EVs showed promise at lower speeds over shorter distances. Battery storage issues were not as troublesome in local, low-speed situations, but battery power was drained far quicker at high speeds. EVs were ideal for local urban transportation, such as taxis or last-mile delivery services. Another factor handicapping the personal EV industry was the maintenance required. Installing charging stations in homes was expensive, and the early batteries required constant maintenance by skilled technicians. There were many expenses associated with maintaining just one EV.

Early Electric Delivery Truck | Credit: CNN

However, these expenses were more manageable with a fleet of EVs. A business operating taxis or local delivery services benefited from the efficiency of EVs at slow speeds and shorter distances. EVs also started quicker and did not need to be shifted like a gas transmission, meaning even quicker movements throughout a city. With a fleet of EVs, the costs began to make more sense, as having a technician on staff to service all the EVs in a fleet was more economically efficient. 

Enterprises with fleets of electric vehicles would maintain a service shop that would always have batteries charging, meaning their cars could return to the shop, swap the low battery for a fully charged one, and be back on the job quickly. Meanwhile, the battery they just dropped off would go back on the charger for the next vehicle. This swap system was competitive timewise with refueling at a gas station. In addition to low-speed stop-and-go being more efficient for an EV than gas cars, running localized fleets meant EVs were always within range of their garages.  In a term showing how close this was to the days of the horse, these shops or garages were called “stables.” This differs from long-distance fleet services, where vehicles travel far from the home garage at faster speeds. One primary yet under-analyzed reason for the failure of the electric car to become the dominant form of transportation in the early 20th century is the lack of infrastructural support by utility companies.

A Fleet Garage for Electric Vehicles. Batteries Charge on the Wall Waiting to be Swapped | Credit: EV Association of Greater Washington, DC

Most analysts believed utilities would support the widespread adoption of EVs as they would improve a utility company’s load factor. The load factor compares how much energy was used versus how much could have been used. A higher load factor indicates more consistent usage and greater efficiency, while a lower load factor suggests a high peak demand but lower usage overall. This can be less efficient for the utility company.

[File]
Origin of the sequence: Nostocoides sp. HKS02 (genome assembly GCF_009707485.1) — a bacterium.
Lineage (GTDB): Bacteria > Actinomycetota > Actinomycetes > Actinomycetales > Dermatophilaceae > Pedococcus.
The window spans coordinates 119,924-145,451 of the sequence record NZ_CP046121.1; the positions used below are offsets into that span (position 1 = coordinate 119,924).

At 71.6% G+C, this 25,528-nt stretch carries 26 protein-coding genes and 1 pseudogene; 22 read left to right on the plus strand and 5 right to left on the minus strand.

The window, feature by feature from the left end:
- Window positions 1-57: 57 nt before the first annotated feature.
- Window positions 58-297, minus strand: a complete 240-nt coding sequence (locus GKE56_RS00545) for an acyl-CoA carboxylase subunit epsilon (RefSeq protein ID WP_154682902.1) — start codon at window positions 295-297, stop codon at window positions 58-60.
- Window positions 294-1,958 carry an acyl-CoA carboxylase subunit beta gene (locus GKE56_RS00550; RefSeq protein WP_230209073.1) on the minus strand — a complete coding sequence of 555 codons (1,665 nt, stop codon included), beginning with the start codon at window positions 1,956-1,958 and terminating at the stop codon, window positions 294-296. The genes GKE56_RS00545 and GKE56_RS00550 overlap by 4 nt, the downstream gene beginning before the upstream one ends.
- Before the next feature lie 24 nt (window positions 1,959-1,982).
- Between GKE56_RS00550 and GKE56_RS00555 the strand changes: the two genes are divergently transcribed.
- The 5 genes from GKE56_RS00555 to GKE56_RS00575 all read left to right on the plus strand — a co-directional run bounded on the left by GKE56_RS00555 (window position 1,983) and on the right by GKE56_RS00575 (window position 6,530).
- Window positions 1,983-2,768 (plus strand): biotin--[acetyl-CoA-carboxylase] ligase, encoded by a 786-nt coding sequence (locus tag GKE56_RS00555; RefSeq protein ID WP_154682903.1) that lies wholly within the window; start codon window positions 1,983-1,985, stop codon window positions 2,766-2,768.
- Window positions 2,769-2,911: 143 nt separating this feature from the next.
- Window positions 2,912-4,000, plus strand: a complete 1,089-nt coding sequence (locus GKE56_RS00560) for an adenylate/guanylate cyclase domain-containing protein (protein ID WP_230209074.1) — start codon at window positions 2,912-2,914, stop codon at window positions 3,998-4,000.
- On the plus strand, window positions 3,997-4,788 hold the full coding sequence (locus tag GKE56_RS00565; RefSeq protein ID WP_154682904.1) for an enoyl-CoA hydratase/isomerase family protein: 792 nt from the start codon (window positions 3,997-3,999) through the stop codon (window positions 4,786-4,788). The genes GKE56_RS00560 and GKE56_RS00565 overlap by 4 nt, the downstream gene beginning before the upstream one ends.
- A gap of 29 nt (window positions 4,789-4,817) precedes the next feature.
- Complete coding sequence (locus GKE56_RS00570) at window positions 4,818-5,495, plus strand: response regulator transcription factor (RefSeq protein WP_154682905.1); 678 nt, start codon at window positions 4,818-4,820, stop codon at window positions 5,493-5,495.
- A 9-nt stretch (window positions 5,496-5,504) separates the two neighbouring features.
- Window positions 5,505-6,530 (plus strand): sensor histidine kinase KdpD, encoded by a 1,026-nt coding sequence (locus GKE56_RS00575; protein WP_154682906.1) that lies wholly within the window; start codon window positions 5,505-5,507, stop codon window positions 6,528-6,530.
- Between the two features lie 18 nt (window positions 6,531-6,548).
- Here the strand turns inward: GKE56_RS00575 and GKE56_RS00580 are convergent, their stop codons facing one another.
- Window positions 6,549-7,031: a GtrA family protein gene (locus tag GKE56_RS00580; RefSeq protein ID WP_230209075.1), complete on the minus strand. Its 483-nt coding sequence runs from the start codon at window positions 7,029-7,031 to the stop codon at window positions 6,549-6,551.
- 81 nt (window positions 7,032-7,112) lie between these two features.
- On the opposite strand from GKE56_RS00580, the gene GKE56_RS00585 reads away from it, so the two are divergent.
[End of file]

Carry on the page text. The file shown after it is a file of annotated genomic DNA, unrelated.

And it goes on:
With most EV charging occurring at night while people were sleeping, it was an ideal spread for utility companies to have everyone driving EVs. By the first decade of the 20th century, Proponents argued that the average home without an EV brought utility companies $3.08/month in revenue. In contrast, one average EV personal car brought in $6.87/month, and one EV truck could bring in as much as $20/month. The newly invented flat iron consumed 10 kWh/month, whereas the typical electric delivery van consumed 300 kWh/month. 

However, for whatever reason, utility companies focused far more effort on promoting the adoption of in-home electric appliances than promoting EVs. Because of this lack of support, just like modern consumer hesitations toward electric cars, a lack of charging infrastructure left many worried about being stranded with a dead battery. 

In addition, the competition between DC and AC electrical engineering had yet to be standardized, meaning that charging in some areas would not work the same as in others. At the same time, the electric start for gasoline vehicles became commonplace, replacing the hand-crank mechanism. This allowed gas cars to start easily without needing elbow grease, a feature that made the use of gas cars more accessible and less intimidating.

Electric cars also could not compete with their gas counterparts in speed and cruising range. Initially, this did not worry EV proponents as most long-range travel was done by train or boat, and good roads were typically only found within cities. However, the expanding US road network began to change this calculation. As roads improved, so did the efficiency of gas cars. Better roads meant cars could be built less rugged (and more efficient) with smoother tires and lower ground clearance, which improved aerodynamics and reduced drag. Many argued that the EV would replace the horse and buggy for the upper and middle classes and would never directly contend with the gas car. An excerpt worth quoting at length by historian Richard H. Schallenberg summarizes the collapse of the personal EV,